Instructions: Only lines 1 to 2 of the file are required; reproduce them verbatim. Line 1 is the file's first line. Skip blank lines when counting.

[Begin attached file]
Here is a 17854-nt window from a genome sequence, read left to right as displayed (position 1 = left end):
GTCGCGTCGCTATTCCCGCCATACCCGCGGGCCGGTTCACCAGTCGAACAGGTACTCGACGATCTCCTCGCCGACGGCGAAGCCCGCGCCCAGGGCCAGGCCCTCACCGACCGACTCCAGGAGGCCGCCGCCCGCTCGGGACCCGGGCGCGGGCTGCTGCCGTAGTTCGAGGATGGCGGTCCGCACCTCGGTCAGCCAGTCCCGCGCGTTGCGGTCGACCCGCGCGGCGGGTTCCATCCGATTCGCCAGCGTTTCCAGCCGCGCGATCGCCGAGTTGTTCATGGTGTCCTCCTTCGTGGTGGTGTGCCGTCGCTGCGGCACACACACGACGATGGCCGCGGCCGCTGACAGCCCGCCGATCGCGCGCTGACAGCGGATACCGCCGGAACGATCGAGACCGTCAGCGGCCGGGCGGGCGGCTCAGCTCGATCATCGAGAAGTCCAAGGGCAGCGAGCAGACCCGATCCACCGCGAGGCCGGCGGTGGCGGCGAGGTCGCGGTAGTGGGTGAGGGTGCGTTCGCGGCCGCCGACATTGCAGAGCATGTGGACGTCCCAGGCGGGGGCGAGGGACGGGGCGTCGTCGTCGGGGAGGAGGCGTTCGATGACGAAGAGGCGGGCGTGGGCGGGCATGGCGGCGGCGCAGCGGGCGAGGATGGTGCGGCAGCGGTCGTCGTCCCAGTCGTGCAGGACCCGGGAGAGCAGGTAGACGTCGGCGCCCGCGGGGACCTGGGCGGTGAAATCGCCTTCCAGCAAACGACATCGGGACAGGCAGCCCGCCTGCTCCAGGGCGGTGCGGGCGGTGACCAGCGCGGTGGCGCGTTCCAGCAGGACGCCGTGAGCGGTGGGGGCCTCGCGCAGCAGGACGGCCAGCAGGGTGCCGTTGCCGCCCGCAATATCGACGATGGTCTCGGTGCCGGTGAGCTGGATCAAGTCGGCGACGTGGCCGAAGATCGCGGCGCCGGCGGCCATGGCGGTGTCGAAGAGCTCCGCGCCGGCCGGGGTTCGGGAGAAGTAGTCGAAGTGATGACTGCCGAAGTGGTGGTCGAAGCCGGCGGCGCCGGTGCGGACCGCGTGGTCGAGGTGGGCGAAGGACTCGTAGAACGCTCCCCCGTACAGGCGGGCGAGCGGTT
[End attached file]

Here is a 17854-nt window from a genome sequence, read left to right as displayed (position 1 = left end):
GTCGCGTCGCTATTCCCGCCATACCCGCGGGCCGGTTCACCAGTCGAACAGGTACTCGACGATCTCCTCGCCGACGGCGAAGCCCGCGCCCAGGGCCAGGCCCTCACCGACCGACTCCAGGAGGCCGCCGCCCGCTCGGGACCCGGGCGCGGGCTGCTGCCGTAGTTCGAGGATGGCGGTCCGCACCTCGGTCAGCCAGTCCCGCGCGTTGCGGTCGACCCGCGCGGCGGGTTCCATCCGATTCGCCAGCGTTTCCAGCCGCGCGATCGCCGAGTTGTTCATGGTGTCCTCCTTCGTGGTGGTGTGCCGTCGCTGCGGCACACACACGACGATGGCCGCGGCCGCTGACAGCCCGCCGATCGCGCGCTGACAGCGGATACCGCCGGAACGATCGAGACCGTCAGCGGCCGGGCGGGCGGCTCAGCTCGATCATCGAGAAGTCCAAGGGCAGCGAGCAGACCCGATCCACCGCGAGGCCGGCGGTGGCGGCGAGGTCGCGGTAGTGGGTGAGGGTGCGTTCGCGGCCGCCGACATTGCAGAGCATGTGGACGTCCCAGGCGGGGGCGAGGGACGGGGCGTCGTCGTCGGGGAGGAGGCGTTCGATGACGAAGAGGCGGGCGTGGGCGGGCATGGCGGCGGCGCAGCGGGCGAGGATGGTGCGGCAGCGGTCGTCGTCCCAGTCGTGCAGGACCCGGGAGAGCAGGTAGACGTCGGCGCCCGCGGGGACCTGGGCGGTGAAATCGCCTTCCAGCAAACGACATCGGGACAGGCAGCCCGCCTGCTCCAGGGCGGTGCGGGCGGTGACCAGCGCGGTGGCGCGTTCCAGCAGGACGCCGTGAGCGGTGGGGGCCTCGCGCAGCAGGACGGCCAGCAGGGTGCCGTTGCCGCCCGCAATATCGACGATGGTCTCGGTGCCGGTGAGCTGGATCAAGTCGGCGACGTGGCCGAAGATCGCGGCGCCGGCGGCCATGGCGGTGTCGAAGAGCTCCGCGCCGGCCGGGGTTCGGGAGAAGTAGTCGAAGTGATGACTGCCGAAGTGGTGGTCGAAGCCGGCGGCGCCGGTGCGGACCGCGTGGTCGAGGTGGGCGAAGGACTCGTAGAACGCTCCCCCGTACAGGCGGGCGAGCGGTT